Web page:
# Ubuntu – Can’t boot into Windows 7 EFI GPT after recovery operation

gpartedgptmbrpartitioningtestdisk

My question, or rather issue, is in the extent of this previous case in which I wanted to grow my Linux (ext4) partition. The partition /dev/sda6 was in the way of doing this and since it contained bios_grub I didn't touch it until someone with expert knowledge could help me.

As suggested by the helper I deleted the highlighted partition /dev/sda6

All seemed well

The partition was successfully removed so I went on to step 3, merging /dev/sda7 (the ext4 containing everything Ubuntu) with the unallocated partition to grow my Linux partition.

Everything still seemed to be going the right way

So everything went well. The helper suggested to turn swappoff on /sda8 during the process, so I did.
Gparted kept on merging the two partitions, which I think was a good thing, as well as refreshing itself to find all the partitions after turning swapoff.

When GParted finally refreshed, the program just stopped and shut itself down while it was still in the middle of growing /dev/sda7.

I restarted GParted to find this:

Mini heart attack

Now I'm running sudo testdisk from Ubuntu live DVD session, performing a deeper search on the hard drive. I did this yesterday allready, but I realized fixing this was a little, if not way over my head. So please, if you have the time (but especially the knowledge to help me with this (preferably in real time through chat or anything)), help me liberate myself from this torment…

EDIT: 'new' information:

Extra information if needed

EDIT:

TestDisk results

Output of fdisk in terminal:

ubuntu@ubuntu:~$sudo fdisk -l /dev/sda WARNING: GPT (GUID Partition Table) detected on '/dev/sda'! The util fdisk doesn't support GPT. Use GNU Parted. Disk /dev/sda: 1000.2 GB, 1000204886016 bytes 255 heads, 63 sectors/track, 121601 cylinders, total 1953525168 sectors Units = sectors of 1 * 512 = 512 bytes Sector size (logical/physical): 512 bytes / 4096 bytes I/O size (minimum/optimal): 4096 bytes / 4096 bytes Disk identifier: 0x0fb2bbaa Disk /dev/sda doesn't contain a valid partition table ubuntu@ubuntu:~$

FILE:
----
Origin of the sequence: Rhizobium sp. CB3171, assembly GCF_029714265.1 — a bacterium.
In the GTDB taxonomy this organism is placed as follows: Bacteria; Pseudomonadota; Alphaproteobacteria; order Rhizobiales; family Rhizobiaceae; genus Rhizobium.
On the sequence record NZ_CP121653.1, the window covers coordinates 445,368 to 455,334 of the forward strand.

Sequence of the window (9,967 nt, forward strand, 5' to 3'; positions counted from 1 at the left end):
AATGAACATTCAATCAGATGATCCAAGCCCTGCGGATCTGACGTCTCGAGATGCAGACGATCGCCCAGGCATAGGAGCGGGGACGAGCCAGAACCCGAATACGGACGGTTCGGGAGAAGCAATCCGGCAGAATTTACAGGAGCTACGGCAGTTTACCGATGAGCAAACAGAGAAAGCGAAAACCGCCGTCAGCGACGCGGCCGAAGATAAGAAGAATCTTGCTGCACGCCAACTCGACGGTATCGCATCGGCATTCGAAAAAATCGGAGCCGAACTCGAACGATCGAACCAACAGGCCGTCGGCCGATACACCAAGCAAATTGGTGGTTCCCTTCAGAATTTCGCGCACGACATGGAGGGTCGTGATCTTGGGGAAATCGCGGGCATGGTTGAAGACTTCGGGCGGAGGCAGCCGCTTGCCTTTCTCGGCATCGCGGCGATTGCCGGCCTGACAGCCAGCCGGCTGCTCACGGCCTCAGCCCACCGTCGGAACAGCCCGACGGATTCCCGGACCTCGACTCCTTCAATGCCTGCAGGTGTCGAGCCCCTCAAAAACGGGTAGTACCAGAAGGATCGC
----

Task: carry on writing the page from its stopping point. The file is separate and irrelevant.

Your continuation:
Output of gdisk in terminal:

ubuntu@ubuntu:~\$ sudo gdisk -l /dev/sda
GPT fdisk (gdisk) version 0.8.1

from backup!

Warning! Main partition table CRC mismatch! Loaded backup partition table

Warning! One or more CRCs don't match. You should repair the disk!

Partition table scan:
MBR: not present
BSD: not present
APM: not present
GPT: damaged

Found invalid MBR and corrupt GPT. What do you want to do? (Using the
GPT MAY permit recovery of GPT data.)
1 - Use current GPT
2 - Create blank GPT



And TestDisk gave me these results:

After further exploration, TestDisk (while selecting my hard disk as gpt efi) showed that ALL of my files on partitions [OS], [DATA] and [RECOVERY] where perfectly in tact. The unlabeled partitions are respectively 2 Linux partitions containing data (a lot of it is damaged, but thats not the upmost priority at the moment) and one SWAP partition.

At the moment I am copying the whole hard disk to an external hard disk to prepare for any probable error when fiddling with TestDisk to try and recover the system.

EDIT 13 Februari 2014:
At the moment my setup looks like this. I have some confusion over my hard disk, was it MBR or GPT to begin with? Anyway, some last steps to be taken care of, I hope someone can help me! Ubuntu is booting from GRUB and/or rEFInd but Windows 7 just doesn't boot.

I tried with every boot repair option I could find (about windows 7) but untill now everything has failed.
– Boot with Windows 7 boot repair cd and enter Command Prompt environment
– I tried the commands: bootrec /fixmbr, bootrec /fixboot, bootrec /rebuildbcd, and rebooted, but it fixed nothing
– So I tried the "nuclear method" by using the commands: bootsect /nt60 c: /force /mbr, bcdboot c:\windows /s c:
– boot-repair-disk (linux lubuntu) didn't help me either, I tried common repair and advanced repair.
Above steps didn't work for me.
sda4 is the partition containing the Windows OS

Try option 1 in gdisk and see what it says (type p to view your partitions). gdisk holds data in memory until you write, so using this option to view the partitions is fairly risk-free; only if you type w to save your changes will you put anything at risk. If you're lucky, gdisk will be able to recover valid partition data. See this page (part of the gdisk documentation) for more on repairing GPT disks.
If gdisk doesn't work or if some of the partitions it recovers are invalid, you may need to use TestDisk.
Edit: It's PROBABLY OK to accept the partitions that gdisk has recovered. It appears that those partitions are from after your partition-resizing operation. With the exception of /dev/sda7, which you resized, the gdisk output matches that shown in your second screen shot. (One important caveat: gdisk shows start and stop points precisely, but GParted doesn't.) Given your description, it sounds as if the resize operation succeeded, so chances are /dev/sda7 will work when recovered. If not, you can delete it without touching the other partitions and then use TestDisk to try to recover the filesystem that /dev/sda7 should contain.